New York Times Columnist Writes that Jails Have Become the New Mental Hospitals

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Nicholas Kristof, pulitzer prizewinning columnist for the New York Times
Nicholas Kristof

On February 8th, two-time Pulitzer Prizewinner Nicholas Kristof used his column in the Sunday Review section of The New York Times to publish “Inside a Mental Hospital Called Jail.” His column outlines how the “de-institutionalization” of mental illness in America has actually led to patients ending up in jail, with more than 50 percent of prisoners actually having a diagnosable mental illness.

Mr. Kristof’s first column of 2014, on January 4th, was titled “First Up, Mental Illness. Next Topic Is Up to You.” He invited readers to submit their suggestions for issues meriting media coverage that are neglected. He began with his own first choice―mental health―and Sunday’s column was a reflection of that choice.

In regards to jails seconding as mental health hospitals, the Brain & Behavior Research Foundation honored a very strong advocate for rectifying this situation with their Productive Lives Award in 2012. The Honorable Judge Steven Leifman, Miami-Dade County Court Criminal Division, has dedicated himself to transforming Florida’s criminal justice and mental health systems and has become a tireless advocate for mental health treatment (rather than incarceration). Watch Judge Leifman’s inspirational acceptance speech from the 2012 Foundation National Awards Dinner.

Read “Inside a Mental Hospital Called Jail” from The New York Times.

Article comments

What do you mean jails are the new mental hospital? Jails have been the mental hospital for quite a long time. It should not be treated like a new phenomenon.

Pete Early wrote an incredible book on this topic about 10 years ago.

Yes, Petra is correct. My mentally ill son was in jail for three months when he was 18. He is now 50 and still has a mental illness, so this is nothing new. However, anytime anyone draws attention to this sad situation, it is much appreciated. The more this is brought to light the better. So thank you, Mr. Kristof.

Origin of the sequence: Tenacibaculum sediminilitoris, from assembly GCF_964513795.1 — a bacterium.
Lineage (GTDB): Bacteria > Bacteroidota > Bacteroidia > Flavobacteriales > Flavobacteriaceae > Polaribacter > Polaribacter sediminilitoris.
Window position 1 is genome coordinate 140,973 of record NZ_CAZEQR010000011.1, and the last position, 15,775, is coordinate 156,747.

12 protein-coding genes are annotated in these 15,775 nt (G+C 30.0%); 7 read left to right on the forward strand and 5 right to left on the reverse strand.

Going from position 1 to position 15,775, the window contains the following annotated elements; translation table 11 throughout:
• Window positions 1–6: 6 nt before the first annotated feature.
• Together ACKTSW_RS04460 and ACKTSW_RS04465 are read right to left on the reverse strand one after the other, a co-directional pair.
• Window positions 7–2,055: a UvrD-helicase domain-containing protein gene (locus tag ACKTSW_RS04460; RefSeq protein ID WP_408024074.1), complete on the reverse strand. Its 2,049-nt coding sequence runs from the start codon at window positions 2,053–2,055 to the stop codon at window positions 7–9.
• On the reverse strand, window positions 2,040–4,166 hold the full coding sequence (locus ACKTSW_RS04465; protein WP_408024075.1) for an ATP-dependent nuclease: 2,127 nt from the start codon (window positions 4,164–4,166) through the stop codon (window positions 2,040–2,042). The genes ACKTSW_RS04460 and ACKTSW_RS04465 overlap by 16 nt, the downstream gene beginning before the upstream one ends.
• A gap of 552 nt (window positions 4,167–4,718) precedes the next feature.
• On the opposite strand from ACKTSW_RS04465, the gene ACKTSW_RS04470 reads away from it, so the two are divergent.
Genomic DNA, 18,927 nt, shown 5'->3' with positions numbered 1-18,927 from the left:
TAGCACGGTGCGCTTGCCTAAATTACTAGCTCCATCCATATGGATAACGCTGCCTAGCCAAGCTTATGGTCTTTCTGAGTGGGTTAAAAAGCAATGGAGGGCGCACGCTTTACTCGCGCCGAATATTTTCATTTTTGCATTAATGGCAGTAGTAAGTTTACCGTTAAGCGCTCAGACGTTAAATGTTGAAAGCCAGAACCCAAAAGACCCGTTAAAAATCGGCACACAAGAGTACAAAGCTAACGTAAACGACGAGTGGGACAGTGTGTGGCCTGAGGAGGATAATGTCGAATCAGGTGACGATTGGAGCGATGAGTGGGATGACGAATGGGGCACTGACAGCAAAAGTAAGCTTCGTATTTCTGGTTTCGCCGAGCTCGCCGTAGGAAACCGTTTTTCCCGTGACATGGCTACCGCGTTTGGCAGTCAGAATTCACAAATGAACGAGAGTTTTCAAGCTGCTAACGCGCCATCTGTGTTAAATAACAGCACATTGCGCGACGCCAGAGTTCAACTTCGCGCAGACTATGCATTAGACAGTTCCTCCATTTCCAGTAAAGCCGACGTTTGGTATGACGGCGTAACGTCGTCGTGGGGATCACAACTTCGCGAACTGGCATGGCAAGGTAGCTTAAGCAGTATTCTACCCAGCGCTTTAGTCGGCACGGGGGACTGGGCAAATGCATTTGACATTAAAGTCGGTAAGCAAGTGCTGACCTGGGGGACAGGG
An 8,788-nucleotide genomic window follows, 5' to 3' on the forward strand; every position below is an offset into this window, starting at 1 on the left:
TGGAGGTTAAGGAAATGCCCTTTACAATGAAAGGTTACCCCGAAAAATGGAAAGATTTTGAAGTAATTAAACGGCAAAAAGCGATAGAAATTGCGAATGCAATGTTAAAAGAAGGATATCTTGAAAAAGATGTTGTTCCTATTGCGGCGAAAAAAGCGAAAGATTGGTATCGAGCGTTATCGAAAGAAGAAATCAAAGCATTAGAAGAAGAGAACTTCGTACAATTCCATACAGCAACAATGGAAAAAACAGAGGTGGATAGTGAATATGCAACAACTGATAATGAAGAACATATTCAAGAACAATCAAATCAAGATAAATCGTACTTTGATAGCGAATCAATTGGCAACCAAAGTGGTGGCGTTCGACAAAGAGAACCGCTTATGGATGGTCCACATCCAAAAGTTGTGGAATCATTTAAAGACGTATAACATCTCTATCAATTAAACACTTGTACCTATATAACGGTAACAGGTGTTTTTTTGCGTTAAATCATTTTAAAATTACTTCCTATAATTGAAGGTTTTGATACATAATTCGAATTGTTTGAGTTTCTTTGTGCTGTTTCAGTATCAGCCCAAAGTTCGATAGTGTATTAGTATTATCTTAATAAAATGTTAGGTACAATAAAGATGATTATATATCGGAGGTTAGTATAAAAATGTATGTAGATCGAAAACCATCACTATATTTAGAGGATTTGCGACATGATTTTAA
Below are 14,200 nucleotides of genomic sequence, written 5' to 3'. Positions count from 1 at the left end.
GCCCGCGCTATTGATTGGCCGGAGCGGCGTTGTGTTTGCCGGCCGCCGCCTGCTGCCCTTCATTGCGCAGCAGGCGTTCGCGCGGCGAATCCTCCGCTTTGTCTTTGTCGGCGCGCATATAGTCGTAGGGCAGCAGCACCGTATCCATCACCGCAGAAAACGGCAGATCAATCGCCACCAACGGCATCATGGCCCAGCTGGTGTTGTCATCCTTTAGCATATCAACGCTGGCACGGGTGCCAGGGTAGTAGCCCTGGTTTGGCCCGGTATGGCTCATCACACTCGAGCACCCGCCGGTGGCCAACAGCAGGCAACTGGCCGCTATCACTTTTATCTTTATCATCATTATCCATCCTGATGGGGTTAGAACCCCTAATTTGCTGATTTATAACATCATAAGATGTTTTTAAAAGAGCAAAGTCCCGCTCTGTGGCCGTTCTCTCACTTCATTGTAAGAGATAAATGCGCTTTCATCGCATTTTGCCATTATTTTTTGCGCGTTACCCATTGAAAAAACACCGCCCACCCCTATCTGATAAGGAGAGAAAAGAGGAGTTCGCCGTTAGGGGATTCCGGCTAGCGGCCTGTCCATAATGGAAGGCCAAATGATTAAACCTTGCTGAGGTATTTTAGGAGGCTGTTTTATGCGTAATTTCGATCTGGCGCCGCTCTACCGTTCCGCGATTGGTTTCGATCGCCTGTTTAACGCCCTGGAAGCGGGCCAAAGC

Are these doctors and nurses in jail trained to deal with the mentally ill? If I remember correctly, they are correction officers, which tactical training for shooting and appending subjects. Using holds that break or injure the subject. Is this acceptable? In my observation it is not. Yes mentally ill people are hard to deal with. That is why they are mentally ill. But putting them in jail with criminals, is that an ideal situation? I don't think so. You are adding to the illness. Jail are no place for medically ill people.

Maybe we should provide therapy in jails that can support their mental health so when they get out of jail they can make better choices.

They could do a 60 minutes segment on my son alone. He has been in and out of jails since he was 19 and is now 29. He is currently in Jefferson County Jail in COlorado. They haven't given him his meds and he has been there for 2 weeks!

I will say that law enforcement and courts are getting better, but prisons are not. Jefferson County is going to have a seperate court for mentally ill defendants soon.

I was the Director of a 2,400 nmates detention facility in West Palm Beach until recently. The mentally ill was my interest in taking this position. We have the luxury of an inpatient unit within the jail to observe and manage the mentally ill. The real population housed in the jails are the substance abusers who are told by private practitioners including psychiatrists that they suffer mental illness (the most frequent cause of this problem -MD failed to identify the substance abuse and patient not disclosing it to them). If the substance abusers are treated with psychotropics the risk of incarceration is very high and the most disturbing crimes that I encountered were committed by this particular population. In our attempt to help the substance users with psychiatric medications we are creating a serious problem and not addressing the primary disorder. I joined a Detox/Rehab facility to educate and prevent this epidemic problem in our community.
Yes we have serious deficiencies in the community mental health services and probably another area that is failing us is the limitations of psychotropics to stabilized patients.

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